By Anna Jauhola
A group of concerned citizens is working to merge fun with fundraising, all to benefit the Hallock swimming pool.
Kalli Peterson is one of those organizing a Fall Fest event set for Sunday, Oct. 27. It will start with a kids’ bike parade from the Hallock water tower to the fire hall where the kids can play games starting at 3:30 and enter a pumpkin carving contest. There will also be a shoe drive, French fry feed and a zombie fun run.
“One day I went into the city office and asked what it was going to cost to fix the pool,” Peterson said. “Because we need our pool. It’s a staple in a lot of Hallock kids’ lives, it keeps a lot of kids out of trouble, I think.”
In mid-August, the 30-year-old filter for the pool exploded and costs at least $15,000 to replace. The city is looking into whether insurance will cover that cost but in the meantime, this group wants to work toward helping the cause. The pool, which was built in the 1960s, had a kiddie pool until 2009 when new regulations necessitated upgrades. The kiddie pool has been closed since due to a lack of funds to upgrade it.
The idea for the event started with a zombie-themed fun run.
“Then suddenly it’s grown into a French fry feed, kids bike parade and more,” Peterson said.
The kids’ bike parade will be an opportunity for children to exhibit their Halloween costumes a little early, specifically for the residents of the Kittson Healthcare Nursing Home. The parade will go south along Birch Avenue where the kids will divert into the lower level nursing home parking lot to ride past the dining room windows. The kids will then continue along Birch and end at the Assembly of God Church.
The main event will be held at the Hallock Fire Hall. The Kennedy Crew will host a pumpkin carving contest. Those participating will bring an already-carved pumpkin to enter. A bucket will be in front of each pumpkin and people can vote for their favorites by putting cash into the buckets, Peterson said.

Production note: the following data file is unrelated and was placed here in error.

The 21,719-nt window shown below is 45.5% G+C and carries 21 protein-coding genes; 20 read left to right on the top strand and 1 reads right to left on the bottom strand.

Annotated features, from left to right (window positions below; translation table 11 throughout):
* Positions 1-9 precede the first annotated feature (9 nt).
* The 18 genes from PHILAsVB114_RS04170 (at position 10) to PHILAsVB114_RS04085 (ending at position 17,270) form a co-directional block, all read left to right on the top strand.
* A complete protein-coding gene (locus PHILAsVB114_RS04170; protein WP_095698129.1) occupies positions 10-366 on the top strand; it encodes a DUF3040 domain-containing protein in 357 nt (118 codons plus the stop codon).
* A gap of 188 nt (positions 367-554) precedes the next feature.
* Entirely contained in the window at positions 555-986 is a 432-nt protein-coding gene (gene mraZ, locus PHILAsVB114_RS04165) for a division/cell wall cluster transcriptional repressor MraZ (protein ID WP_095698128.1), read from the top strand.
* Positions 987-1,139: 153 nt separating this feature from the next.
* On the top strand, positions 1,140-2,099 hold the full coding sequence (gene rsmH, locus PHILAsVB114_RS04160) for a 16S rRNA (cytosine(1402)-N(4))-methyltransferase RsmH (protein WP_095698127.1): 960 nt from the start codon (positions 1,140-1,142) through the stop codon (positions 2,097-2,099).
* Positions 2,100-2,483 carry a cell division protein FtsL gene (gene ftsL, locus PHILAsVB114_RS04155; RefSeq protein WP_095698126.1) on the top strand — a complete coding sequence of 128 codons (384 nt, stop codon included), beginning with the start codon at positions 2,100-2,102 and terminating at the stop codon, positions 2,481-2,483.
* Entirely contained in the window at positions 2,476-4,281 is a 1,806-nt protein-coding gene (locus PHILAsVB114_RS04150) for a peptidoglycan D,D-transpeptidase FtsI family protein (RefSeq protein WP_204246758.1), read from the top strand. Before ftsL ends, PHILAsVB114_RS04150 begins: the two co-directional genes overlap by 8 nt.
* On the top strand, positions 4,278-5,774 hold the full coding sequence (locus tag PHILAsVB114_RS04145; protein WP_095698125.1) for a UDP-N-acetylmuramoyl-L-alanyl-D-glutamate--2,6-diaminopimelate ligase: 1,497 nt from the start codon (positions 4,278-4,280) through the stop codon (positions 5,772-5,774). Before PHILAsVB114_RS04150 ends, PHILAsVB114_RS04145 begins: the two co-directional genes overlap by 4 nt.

Rhonda Deere will do face painting, Sue Winger will read palms and the hungry masses can enjoy a French fry feed. Alumni lifeguards will be manning a free-will donation booth and visitors can enjoy horse buggy and hayrides. Kids can keep busy on inflatable bouncy houses, in the photo booth or by playing fun fall-themed games. And everyone can pay a buck to guess the weight of a pumpkin to be put in a drawing for a prize.
At 6 p.m., people can participate in a zombie fun run. Participants can dress up in costumes, if they so choose, and will follow a route from the fire hall to the swimming pool. But, beware! Along the route, zombies will pop out from nowhere.
Anyone wishing to be a zombie or sign up for the fun run can contact one of the organizers – Peterson, Jodi or Kendra Johnson, or Emily Kuzel – prior to the run or the day of the event. There is no fee to be a zombie, but to enter the run is $20.
After the zombie run, at 6:30 p.m., the pumpkin carving contest pumpkins will be lit.
All money collected from the evening’s various events goes toward the pool fund.
The Fall Fest will also be a kick-off for an ongoing fundraiser for the pool. Peterson said her mom, Heather, pointed her to Funds2Orgs, a for-profit organization that helps various groups organize shoe drives. Funds2Orgs receives the shoes, pays the groups for the shoes they collect and then sells those shoes at minimal cost to entrepreneurs in developing countries.
Peterson and fellow organizer, Jodi Johnson, have set up with Funds2Orgs and have a goal of collecting 2,500 pairs of shoes between now and Dec. 1.
Not only can people bring their gently used or new shoes to the Fall Fest at the Hallock Fire Hall, they can also drop off at various locations in the area – Grace Lutheran Church, First Presbyterian Church, Assembly of God Church, Shamrock Lanes & Grill and City Hall in Hallock; Kennedy Covenant Church in Kennedy and Red River Lutheran Church, rural Kennedy; Sion Lutheran Church in Lancaster; First Lutheran Church in Karlstad; and D & K Grocery in Pembina, N.D.
“If we get 2,500 pairs of shoes, we get 40 cents per pound and that rounds out to $1,000,” Peterson said. “There’s no cap. We can make as much as we want, but we want to get that 2,500 pairs because there is a fee for them to pick up the shoes if we don’t hit it.”
Peterson said they will find a suitable storage area for the shoes and once they’ve hit their goal, Funds2Org provides bags and binding to pack the shoes and then a truck picks them up.
“I think it’s important to note that it is a community event,” said Peterson of the shoe collection and Fall Fest. “It is benefitting our pool, and we all need to look at it as a donation.”
By Anna Jauhola